Posted by Pete Hague on 03 Aug 2013
I felt like having a break from more serious topics, and my visit to the UK Computer Museum in Cambridge today gives me a good opportunity.
The museum is small, but very well stocked with a wide variety of old computers. Many of the computers can be touched and played with, which is good given that many of them have far more satisfyingly tactile keyboards and switches than modern computers. The home computers present are also running a variety of classic games you can try your hand at.
Posted by Pete Hague on 02 Aug 2013
There has been much flapping in the media recently regarding online 'Trolling'. A number of high profile people (mostly women) have been subject to barrages of abuse online, simply for expressing their opinions. Some of this abuse has been in the form of rape and death threats, for which the police have made some arrests.
This would on the face of it seem like a simple issue. Trolls are bad, and something should be done about them. Who could possibly argue.
Posted by Pete Hague on 25 Jul 2013
My first publication is now available on ArXiV. There is a version available from the MNRAS website, but that is not available to access for free. It is essentially identical, however.
It took quite a while from the review process to actually seeing in the journal, due to the production stage of publication. This is where, having been satisfied with the review, the author and the journal work together to make sure that the paper is fit for publication. In many ways, I found this process more difficult than the review itself. The paper is 20 pages long, and I have always struggled with proof reading.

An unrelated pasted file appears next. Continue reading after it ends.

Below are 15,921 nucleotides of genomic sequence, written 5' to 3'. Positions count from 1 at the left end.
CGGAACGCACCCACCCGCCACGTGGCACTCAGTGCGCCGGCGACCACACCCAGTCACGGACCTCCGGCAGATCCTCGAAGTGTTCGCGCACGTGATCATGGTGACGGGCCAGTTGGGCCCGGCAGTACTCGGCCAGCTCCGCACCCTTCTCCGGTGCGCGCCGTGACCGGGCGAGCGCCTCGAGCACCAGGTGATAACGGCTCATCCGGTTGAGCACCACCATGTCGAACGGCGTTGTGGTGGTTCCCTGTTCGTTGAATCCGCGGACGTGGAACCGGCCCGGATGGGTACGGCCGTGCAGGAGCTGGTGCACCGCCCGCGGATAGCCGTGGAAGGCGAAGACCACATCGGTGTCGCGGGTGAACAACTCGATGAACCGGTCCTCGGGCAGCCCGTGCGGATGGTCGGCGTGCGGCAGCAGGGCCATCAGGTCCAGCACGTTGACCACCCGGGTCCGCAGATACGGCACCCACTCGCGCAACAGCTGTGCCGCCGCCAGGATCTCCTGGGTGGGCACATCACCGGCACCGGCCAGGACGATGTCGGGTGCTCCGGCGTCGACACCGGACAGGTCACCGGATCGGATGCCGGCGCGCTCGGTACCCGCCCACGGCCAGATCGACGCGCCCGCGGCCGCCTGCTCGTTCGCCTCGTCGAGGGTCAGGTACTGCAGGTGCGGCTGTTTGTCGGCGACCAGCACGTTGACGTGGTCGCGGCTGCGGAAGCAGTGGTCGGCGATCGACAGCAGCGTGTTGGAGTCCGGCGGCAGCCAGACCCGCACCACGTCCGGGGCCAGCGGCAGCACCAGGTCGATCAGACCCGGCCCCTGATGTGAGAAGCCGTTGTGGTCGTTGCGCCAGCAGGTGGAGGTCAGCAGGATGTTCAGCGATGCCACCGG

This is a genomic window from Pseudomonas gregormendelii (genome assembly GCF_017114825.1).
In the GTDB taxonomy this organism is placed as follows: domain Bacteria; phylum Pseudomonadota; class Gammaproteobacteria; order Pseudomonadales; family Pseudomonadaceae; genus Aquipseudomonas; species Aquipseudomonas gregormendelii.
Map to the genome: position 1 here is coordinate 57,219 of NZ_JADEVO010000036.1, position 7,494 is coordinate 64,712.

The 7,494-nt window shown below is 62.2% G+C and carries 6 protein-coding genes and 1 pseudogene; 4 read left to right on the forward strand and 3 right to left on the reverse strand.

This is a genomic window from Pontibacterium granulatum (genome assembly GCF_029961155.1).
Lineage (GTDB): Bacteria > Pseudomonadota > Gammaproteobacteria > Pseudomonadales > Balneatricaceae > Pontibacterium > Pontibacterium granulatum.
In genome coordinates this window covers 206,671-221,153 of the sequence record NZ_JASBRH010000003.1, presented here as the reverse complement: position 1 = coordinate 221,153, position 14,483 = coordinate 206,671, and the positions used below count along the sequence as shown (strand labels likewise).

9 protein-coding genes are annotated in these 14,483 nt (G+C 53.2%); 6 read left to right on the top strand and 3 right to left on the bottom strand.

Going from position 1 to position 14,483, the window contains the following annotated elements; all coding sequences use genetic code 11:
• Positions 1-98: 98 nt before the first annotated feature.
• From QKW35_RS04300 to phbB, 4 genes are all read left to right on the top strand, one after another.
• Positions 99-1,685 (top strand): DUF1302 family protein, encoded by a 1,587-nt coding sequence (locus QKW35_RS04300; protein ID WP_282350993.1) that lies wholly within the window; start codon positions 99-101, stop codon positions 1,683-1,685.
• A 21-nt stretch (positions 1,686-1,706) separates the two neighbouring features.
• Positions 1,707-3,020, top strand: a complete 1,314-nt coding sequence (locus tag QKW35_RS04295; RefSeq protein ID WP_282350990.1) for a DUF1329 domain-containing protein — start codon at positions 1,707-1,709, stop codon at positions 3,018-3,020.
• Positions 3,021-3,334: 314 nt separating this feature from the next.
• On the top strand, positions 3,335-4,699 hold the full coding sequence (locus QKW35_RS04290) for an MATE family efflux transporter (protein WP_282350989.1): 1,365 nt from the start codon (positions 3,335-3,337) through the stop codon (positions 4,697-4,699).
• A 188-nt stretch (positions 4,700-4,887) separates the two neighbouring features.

Posted by Pete Hague on 11 Jul 2013
I've writen before about my views on the concept of a citizen income, and I wanted to explore a potential way to move towards its realisation in the UK.
Our country has an incredibly high military budget, (4th in the world if you trust Wikipedia) and could almost certainly reduced without endangering the safety of our little island. We would have to forget about nuclear weapons, aircraft carriers, decade long quagmires in Iraq and Afghanistan - but I think we would cope. The idea is that this money would then be distributed as an unconditional income to the UK population, to reduce poverty.
Posted by Pete Hague on 25 May 2013
Continuing my blogging of the process of submitting my first paper, I'll now get on to the review process itself.
Whilst waiting for a response from the journal, the first feedback I got was emails from people who had seen the paper on arxiv.org, and others who I had personally contacted to tell them about the paper (in most cases because the paper drew on their work.)
Posted by Pete Hague on 10 May 2013
I've just been sent a link to a trailer to a new film "Gravity" that is coming out later this year:
Posted by Pete Hague on 18 Apr 2013